If you ever tried to make a request to a different domain using Javascript inside a web browser, you’ve probably encountered what’s known as the same origin policy. This security feature basically blocks all calls that a script tries to make to an origin (protocol + host + port) that is different from its own.

For communication across sub-domains, the document.domain feature can be used. Over time, a number of ways to achieve cross-domain communication have popped up but most of them are hacks (fragments, window.name, JSONP, etc.). While there are some libraries that abstract these hacks and choose the most appropriate method for the given browser (e.g. easyXDM), it’s time to start using newer technologies that provide explicit support for cross domain calls.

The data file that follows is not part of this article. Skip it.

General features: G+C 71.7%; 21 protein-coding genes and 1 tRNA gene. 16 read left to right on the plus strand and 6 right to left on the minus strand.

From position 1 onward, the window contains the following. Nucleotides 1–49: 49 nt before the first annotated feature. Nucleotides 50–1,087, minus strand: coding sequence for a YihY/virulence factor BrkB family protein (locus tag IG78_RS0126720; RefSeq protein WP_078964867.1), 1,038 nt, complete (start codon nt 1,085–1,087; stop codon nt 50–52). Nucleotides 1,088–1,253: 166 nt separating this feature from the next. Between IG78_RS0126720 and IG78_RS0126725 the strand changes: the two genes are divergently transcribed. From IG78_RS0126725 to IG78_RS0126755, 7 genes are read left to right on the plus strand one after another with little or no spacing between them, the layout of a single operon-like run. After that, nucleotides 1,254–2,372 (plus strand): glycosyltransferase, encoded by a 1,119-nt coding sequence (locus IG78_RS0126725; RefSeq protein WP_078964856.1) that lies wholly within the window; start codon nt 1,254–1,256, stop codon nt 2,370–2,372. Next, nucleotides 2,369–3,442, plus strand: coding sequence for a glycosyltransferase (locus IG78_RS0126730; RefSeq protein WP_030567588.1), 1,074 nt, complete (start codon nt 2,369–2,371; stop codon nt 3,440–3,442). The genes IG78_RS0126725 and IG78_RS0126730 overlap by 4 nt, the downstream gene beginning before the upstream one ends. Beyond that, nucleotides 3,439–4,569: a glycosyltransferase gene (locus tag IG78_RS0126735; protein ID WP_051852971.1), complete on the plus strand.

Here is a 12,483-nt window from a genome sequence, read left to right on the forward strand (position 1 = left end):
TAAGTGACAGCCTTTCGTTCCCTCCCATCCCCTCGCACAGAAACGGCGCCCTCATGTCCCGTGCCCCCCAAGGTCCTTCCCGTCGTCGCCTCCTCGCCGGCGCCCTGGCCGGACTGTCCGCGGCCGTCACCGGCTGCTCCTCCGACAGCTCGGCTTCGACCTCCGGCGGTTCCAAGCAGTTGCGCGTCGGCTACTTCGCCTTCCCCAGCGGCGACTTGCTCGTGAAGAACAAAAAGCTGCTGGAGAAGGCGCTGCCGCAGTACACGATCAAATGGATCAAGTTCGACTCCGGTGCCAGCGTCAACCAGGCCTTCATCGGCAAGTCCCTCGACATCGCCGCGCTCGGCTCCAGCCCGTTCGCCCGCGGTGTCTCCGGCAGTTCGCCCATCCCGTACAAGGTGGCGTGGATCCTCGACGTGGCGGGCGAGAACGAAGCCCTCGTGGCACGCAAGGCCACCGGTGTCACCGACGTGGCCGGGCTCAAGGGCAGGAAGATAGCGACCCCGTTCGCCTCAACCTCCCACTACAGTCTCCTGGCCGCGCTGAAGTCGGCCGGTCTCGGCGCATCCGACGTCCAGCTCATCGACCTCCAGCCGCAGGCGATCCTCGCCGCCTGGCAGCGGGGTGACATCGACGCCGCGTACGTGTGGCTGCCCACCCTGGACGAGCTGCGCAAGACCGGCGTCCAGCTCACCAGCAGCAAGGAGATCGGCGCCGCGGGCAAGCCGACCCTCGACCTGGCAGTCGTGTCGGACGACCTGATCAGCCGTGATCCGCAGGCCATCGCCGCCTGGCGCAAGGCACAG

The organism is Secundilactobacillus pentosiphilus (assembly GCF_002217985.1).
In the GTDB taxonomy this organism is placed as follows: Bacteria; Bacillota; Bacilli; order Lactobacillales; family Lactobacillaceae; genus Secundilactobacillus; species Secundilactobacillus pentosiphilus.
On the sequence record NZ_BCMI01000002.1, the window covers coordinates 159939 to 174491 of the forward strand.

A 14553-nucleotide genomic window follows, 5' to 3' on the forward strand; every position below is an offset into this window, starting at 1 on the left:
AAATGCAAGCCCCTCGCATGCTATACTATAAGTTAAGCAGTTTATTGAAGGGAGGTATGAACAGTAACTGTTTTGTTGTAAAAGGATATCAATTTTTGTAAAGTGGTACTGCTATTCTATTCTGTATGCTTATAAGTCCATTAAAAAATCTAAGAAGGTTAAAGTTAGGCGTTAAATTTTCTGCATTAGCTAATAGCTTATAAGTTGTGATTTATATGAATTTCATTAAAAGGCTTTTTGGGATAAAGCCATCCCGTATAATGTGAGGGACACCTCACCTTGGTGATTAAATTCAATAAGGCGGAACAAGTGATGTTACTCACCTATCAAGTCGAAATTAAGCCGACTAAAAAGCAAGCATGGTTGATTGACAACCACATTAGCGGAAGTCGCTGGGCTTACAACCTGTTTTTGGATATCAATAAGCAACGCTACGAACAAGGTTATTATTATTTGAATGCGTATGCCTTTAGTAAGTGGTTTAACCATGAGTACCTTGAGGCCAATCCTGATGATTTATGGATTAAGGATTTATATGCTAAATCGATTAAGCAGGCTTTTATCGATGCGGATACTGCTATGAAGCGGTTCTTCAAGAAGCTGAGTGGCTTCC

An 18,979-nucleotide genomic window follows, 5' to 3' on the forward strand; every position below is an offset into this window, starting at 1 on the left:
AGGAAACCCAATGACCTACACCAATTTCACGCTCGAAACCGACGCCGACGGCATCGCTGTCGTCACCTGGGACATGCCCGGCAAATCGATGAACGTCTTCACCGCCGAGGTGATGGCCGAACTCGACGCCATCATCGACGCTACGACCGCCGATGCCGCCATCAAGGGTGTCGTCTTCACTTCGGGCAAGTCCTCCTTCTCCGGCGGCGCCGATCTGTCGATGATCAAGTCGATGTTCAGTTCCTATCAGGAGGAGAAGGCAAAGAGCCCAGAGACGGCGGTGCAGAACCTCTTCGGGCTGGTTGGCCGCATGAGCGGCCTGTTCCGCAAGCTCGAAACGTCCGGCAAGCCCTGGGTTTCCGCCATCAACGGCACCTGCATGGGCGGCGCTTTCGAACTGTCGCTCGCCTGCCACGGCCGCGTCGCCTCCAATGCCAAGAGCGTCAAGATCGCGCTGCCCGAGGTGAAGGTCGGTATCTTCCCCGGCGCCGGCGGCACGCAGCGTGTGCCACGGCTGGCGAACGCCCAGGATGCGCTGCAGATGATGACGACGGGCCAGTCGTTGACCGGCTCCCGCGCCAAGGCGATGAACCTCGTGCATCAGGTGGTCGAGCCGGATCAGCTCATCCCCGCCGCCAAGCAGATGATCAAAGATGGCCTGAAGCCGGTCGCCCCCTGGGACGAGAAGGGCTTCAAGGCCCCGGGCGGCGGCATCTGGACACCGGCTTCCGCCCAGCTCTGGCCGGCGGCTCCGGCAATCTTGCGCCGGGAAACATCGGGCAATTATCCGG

HTML5 comes with a more generic cross-document-messaging mechanism via postMessage that allows scripts to send messages to other windows and documents. But there is another exciting way to explicitly allow cross-domain HTTP requests on the server side: a W3C Working Draft called Cross-Origin Resource Sharing. The idea is extremely simple. A domain can choose to allow calls from different domains by adding Access-Control- HTTP headers to its response. Example response:

HTTP/1.1 200 OK
Date: Sun, 17 Jul 2011 17:37:32 GMT
Server: Apache/2.2.16 (Debian)
Content-Type: application/json; charset=utf-8
Access-Control-Allow-Origin: *
Access-Control-Allow-Methods: GET,POST
Access-Control-Allow-Headers: Content-Type,Accept

This allows any script on any domain (-Allow-Origin: *) to make requests to this server using GETs and POSTs and some headers to specify content types (xml, json, javascript, etc.). Cool, eh?

Cross-Origin Resource Sharing (CORS) allows for very fine-grained access control and is supported by a lot of popular browsers (basically everyone but Opera). Here’s how you implement CORS in IIS and ASP.Net.